In July, the White House announced a major relaxation of the travel, commerce, and investment restrictions previously imposed against Cuba. This signals a new era for U.S.-Cuban affairs, including academic relations, after nearly 50 years of estrangement from one another ended this last December. Cuba’s proximity, combined with the eroding Communist Party control, underlines a fundamental moment to strengthen Cuba and avoid economic turmoil.
Academic relations, particularly those involving higher education, are effective and meaningful methods of diplomacy. Look at similar cases, such as Saudi Arabia, Qatar, China, Vietnam, and the United Arab Emirates: higher education exchanges significantly abetted in developing and securing these relationships. Unsurprisingly, the countries with which the U.S. engages the largest student exchanges are correspondingly some of the most vital economic allies for the U.S. (such as China, South Korea and Saudi Arabia). Investing in U.S.-Cuban academic relations can improve economic ties, foster greater understanding of Cuban society, and provide each country with new educational opportunities. The U.S. has the chance to cultivate foreign relations with Cuba once again and the importance of academic connections should not be overlooked.
The strength of previous academic relations with Cuba suggests that it may be a fruitful partnership to enter once again. In 1961, the U.S. severed diplomatic relations with Cuba after Fidel Castro signed a trade agreement with the Soviet Union. Following the Cuban Missile crisis in 1962, presidential administrations fluctuated in the restrictions that they imposed on Cuba. Consequently, the number of Cuban students studying at U.S. higher education institutions plummeted and American scholars overwhelmingly lost access to Cuba. Despite never explicitly prohibiting academic relations, Cuba’s status as a “hostile” country dramatically halted academic relations. In 2004, academic relations reached rock bottom with only 169 educational exchange participants (e.g. research participants or students on study-abroad schemes) between the U.S. and Cuba recorded by the Institute of International Education (IIE), down from 2,148 just the previous year. However, in recent years, numbers have increased. By 2011, the number had risen roughly 300% to 1,454.
Despite this impressive resurgence, the number of Cuban students actually enrolled in U.S. higher education institutions in 2014 was only 69 students. While in recent decades the number of Cuban students studying in the U.S. has been fairly stable, the influx in educational exchange participants radically fluctuated due to the shifts between President Bush’s and President Obama’s administrations. Without meaningful and long-term student exchanges, academic relations floundered and are thus where the U.S. needs to focus. Student exchanges crucial for fostering younger generations with new cultural and international perspectives outside of their native countries.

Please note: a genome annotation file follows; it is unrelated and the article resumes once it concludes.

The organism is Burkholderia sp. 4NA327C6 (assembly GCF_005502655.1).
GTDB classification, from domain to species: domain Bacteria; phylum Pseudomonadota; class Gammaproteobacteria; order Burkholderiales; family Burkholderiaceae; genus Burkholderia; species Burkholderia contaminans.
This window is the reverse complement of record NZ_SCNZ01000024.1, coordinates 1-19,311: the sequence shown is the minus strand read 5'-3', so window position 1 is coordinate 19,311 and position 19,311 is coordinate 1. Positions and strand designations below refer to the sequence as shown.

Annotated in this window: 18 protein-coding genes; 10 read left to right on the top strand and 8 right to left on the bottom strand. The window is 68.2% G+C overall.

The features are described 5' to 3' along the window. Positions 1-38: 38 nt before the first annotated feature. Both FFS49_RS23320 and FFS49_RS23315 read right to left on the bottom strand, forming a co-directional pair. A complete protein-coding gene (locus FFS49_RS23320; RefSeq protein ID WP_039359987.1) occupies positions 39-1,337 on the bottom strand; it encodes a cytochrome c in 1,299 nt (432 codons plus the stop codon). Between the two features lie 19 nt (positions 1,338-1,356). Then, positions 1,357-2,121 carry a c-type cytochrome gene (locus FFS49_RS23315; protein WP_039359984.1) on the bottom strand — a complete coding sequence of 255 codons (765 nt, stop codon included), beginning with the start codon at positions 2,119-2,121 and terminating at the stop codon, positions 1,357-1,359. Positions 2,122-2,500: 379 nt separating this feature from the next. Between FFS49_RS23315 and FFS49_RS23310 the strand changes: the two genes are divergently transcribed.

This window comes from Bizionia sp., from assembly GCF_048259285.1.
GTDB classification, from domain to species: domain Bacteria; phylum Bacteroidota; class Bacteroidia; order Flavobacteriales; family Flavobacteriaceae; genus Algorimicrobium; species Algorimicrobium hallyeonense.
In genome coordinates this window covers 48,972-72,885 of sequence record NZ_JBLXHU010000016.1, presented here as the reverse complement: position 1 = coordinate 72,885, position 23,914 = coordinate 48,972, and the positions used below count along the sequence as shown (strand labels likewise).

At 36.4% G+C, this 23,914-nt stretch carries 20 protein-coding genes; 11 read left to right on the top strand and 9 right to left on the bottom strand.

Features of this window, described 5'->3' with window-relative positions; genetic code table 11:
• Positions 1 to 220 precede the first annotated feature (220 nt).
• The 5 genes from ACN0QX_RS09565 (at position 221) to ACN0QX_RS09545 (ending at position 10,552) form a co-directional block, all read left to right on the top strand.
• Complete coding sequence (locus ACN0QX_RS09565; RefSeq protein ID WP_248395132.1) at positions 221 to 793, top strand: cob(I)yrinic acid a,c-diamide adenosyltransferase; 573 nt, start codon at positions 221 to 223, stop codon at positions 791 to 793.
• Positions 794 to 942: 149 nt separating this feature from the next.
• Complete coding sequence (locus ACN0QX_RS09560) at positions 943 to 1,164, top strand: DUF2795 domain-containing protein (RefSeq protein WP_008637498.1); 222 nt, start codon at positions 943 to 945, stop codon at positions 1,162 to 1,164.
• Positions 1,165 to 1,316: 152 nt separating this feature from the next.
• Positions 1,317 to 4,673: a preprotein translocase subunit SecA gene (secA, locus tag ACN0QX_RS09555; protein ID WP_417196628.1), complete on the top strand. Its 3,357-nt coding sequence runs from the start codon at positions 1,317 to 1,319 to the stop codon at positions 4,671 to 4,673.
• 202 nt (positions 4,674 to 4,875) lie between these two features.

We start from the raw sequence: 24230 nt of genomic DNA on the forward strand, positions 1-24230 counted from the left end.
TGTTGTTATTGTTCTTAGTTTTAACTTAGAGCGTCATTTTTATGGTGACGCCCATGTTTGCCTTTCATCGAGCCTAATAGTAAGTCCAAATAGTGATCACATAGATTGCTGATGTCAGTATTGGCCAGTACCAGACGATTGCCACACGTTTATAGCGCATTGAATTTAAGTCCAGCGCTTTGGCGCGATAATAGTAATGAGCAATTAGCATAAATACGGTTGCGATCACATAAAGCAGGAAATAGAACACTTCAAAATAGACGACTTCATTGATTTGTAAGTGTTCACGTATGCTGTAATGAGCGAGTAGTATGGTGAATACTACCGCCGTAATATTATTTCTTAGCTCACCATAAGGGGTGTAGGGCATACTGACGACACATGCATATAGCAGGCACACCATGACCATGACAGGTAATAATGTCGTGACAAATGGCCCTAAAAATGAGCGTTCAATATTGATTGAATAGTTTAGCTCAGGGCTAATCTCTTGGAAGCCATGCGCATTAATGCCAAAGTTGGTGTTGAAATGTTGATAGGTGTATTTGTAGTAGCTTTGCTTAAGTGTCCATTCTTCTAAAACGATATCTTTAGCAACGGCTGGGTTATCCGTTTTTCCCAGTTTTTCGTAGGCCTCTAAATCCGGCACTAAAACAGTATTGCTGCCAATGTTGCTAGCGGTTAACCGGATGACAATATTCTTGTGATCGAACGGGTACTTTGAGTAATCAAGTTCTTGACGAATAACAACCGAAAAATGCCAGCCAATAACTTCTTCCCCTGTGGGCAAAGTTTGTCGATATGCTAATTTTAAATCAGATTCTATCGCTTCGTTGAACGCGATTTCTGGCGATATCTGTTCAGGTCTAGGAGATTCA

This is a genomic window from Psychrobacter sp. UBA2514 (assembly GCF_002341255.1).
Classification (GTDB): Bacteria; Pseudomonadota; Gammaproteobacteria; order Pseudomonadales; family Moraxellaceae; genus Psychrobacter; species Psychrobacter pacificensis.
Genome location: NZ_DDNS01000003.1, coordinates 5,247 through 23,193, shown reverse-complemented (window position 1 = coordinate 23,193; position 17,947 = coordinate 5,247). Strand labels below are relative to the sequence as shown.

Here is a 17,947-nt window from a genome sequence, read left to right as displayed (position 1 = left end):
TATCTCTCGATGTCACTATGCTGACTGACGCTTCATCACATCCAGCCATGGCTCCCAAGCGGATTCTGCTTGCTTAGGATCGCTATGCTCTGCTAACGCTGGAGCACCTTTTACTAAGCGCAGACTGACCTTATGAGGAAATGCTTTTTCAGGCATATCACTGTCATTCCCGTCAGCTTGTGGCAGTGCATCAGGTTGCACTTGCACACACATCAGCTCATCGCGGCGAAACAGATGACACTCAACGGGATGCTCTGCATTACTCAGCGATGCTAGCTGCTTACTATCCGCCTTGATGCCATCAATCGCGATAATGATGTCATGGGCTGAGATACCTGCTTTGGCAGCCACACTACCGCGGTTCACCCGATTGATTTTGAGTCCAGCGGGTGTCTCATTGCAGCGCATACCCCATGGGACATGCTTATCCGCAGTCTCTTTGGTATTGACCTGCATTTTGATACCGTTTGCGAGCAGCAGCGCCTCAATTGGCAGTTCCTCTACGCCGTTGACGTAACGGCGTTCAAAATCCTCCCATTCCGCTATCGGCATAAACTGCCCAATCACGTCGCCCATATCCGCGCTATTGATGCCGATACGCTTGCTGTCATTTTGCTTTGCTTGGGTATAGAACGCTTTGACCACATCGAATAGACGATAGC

As relations thaw, Florida higher education institutions can lead. Only 90 miles from Cuba, with high concentrations of Cuba-Americans, Florida is geographically and culturally best prepared. Florida International University and the University of Miami are eager to increase student exchanges with Cuba’s nearly three-dozen higher education institutions. In addition, they have even hinted at the potential construction of branch campuses in Havana. Yet, the Florida Board of Governors continues to block educational travel to Cuba, despite federal renewal of diplomatic relations, through the state’s “Travel to Terrorist States Act,” passed in 2006, which largely affects public institutions. By easing Florida schools into Cuba, this can act as the initial step needed for further academic relations.
Cuban students largely lack access to university entrance exams. This June marked the first time five Cuban students enrolled to take the Test of English as a Foreign Language (TOEFL) in Havana, a test offered and administered by New Jersey based non-profit Educational Testing Service (ETS). ETS should follow this with tests such as the American College Test (ACT), Scholastic Aptitude Test (SAT), Graduate Record Examination (GRE), and Graduate Management Admission Test (GMAT) in order to help Cuban students applying to U.S. institutions. Once access has been increased to Cuban students, deeper exchanges will follow.
Before forging fresh U.S.-Cuban academic relations, institutions should take advantage of connections NGOs have previously established. This should not heavily side with science-orientated pathways, but needs to be inclusive with all disciplines. NGOs like the Ford Foundation, Social Science Research Council, World Affairs Council, and IIE all have previous initiatives focused on Cuba. These pathways can guide the navigation for future academic relations and serve as the foundation.
Cultural awareness and respect toward Cuban society must be a priority in all U.S.-Cuban relations. Despite lacking material resources, Cuban academic institutions offer intellectual and cultural resources through their academic scholars and students. If a U.S.-Cuban academic partnership can be successfully nurtured in a culturally cognisant manner, the renewed relations with Cuba can lead to endless possibilities benefiting both countries.